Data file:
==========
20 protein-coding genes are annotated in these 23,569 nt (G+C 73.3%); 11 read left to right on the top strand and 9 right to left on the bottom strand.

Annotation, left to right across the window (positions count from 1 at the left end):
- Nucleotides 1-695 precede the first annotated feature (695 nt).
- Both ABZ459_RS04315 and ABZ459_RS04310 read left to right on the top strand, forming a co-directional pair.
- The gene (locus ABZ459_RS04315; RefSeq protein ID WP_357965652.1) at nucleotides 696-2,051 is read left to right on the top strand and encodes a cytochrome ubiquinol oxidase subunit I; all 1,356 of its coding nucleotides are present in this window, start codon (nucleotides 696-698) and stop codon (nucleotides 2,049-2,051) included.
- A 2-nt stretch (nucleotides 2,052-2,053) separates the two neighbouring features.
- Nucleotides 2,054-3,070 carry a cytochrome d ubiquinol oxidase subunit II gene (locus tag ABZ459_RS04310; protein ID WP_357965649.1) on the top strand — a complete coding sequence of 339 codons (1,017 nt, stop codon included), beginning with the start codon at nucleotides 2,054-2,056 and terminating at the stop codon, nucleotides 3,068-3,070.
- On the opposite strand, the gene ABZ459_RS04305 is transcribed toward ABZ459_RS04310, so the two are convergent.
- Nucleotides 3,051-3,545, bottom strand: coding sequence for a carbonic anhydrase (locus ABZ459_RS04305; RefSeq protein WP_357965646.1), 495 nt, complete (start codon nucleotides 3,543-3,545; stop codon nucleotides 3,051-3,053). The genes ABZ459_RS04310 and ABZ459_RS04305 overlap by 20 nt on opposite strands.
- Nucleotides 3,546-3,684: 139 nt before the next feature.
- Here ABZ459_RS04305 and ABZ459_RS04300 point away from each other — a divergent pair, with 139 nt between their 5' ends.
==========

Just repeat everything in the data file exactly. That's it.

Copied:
20 protein-coding genes are annotated in these 23,569 nt (G+C 73.3%); 11 read left to right on the top strand and 9 right to left on the bottom strand.

Annotation, left to right across the window (positions count from 1 at the left end):
- Nucleotides 1-695 precede the first annotated feature (695 nt).
- Both ABZ459_RS04315 and ABZ459_RS04310 read left to right on the top strand, forming a co-directional pair.
- The gene (locus ABZ459_RS04315; RefSeq protein ID WP_357965652.1) at nucleotides 696-2,051 is read left to right on the top strand and encodes a cytochrome ubiquinol oxidase subunit I; all 1,356 of its coding nucleotides are present in this window, start codon (nucleotides 696-698) and stop codon (nucleotides 2,049-2,051) included.
- A 2-nt stretch (nucleotides 2,052-2,053) separates the two neighbouring features.
- Nucleotides 2,054-3,070 carry a cytochrome d ubiquinol oxidase subunit II gene (locus tag ABZ459_RS04310; protein ID WP_357965649.1) on the top strand — a complete coding sequence of 339 codons (1,017 nt, stop codon included), beginning with the start codon at nucleotides 2,054-2,056 and terminating at the stop codon, nucleotides 3,068-3,070.
- On the opposite strand, the gene ABZ459_RS04305 is transcribed toward ABZ459_RS04310, so the two are convergent.
- Nucleotides 3,051-3,545, bottom strand: coding sequence for a carbonic anhydrase (locus ABZ459_RS04305; RefSeq protein WP_357965646.1), 495 nt, complete (start codon nucleotides 3,543-3,545; stop codon nucleotides 3,051-3,053). The genes ABZ459_RS04310 and ABZ459_RS04305 overlap by 20 nt on opposite strands.
- Nucleotides 3,546-3,684: 139 nt before the next feature.
- Here ABZ459_RS04305 and ABZ459_RS04300 point away from each other — a divergent pair, with 139 nt between their 5' ends.